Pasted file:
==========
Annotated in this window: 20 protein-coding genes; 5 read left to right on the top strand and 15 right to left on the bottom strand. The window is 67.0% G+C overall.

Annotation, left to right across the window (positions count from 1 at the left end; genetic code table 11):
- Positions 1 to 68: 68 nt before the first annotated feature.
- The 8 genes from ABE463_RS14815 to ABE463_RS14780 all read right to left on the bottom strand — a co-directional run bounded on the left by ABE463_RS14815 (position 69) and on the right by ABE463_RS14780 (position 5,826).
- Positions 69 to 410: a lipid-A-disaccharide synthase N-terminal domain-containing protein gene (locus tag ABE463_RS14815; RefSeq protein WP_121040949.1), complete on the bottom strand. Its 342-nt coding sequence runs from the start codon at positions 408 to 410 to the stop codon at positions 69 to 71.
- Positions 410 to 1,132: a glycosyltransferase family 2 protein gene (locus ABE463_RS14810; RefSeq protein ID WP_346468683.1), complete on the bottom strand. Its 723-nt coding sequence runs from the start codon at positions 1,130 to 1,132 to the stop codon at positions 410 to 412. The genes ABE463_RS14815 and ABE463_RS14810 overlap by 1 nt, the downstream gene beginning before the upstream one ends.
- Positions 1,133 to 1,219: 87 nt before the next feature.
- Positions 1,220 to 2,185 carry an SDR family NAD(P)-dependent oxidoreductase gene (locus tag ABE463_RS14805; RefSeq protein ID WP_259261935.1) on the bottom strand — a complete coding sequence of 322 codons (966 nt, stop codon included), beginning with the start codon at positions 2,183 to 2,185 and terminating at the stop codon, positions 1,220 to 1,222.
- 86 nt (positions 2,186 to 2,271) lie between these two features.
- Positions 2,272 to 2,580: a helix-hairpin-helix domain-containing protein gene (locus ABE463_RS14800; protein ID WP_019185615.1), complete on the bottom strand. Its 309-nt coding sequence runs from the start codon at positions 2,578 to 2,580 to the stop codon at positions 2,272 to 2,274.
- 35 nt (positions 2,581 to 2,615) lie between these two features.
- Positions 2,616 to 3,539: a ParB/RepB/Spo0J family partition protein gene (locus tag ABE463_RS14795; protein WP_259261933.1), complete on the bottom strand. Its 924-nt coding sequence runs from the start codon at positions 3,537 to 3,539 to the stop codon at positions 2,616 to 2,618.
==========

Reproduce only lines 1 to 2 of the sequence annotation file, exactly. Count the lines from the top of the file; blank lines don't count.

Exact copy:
Annotated in this window: 20 protein-coding genes; 5 read left to right on the top strand and 15 right to left on the bottom strand. The window is 67.0% G+C overall.

Annotation, left to right across the window (positions count from 1 at the left end; genetic code table 11):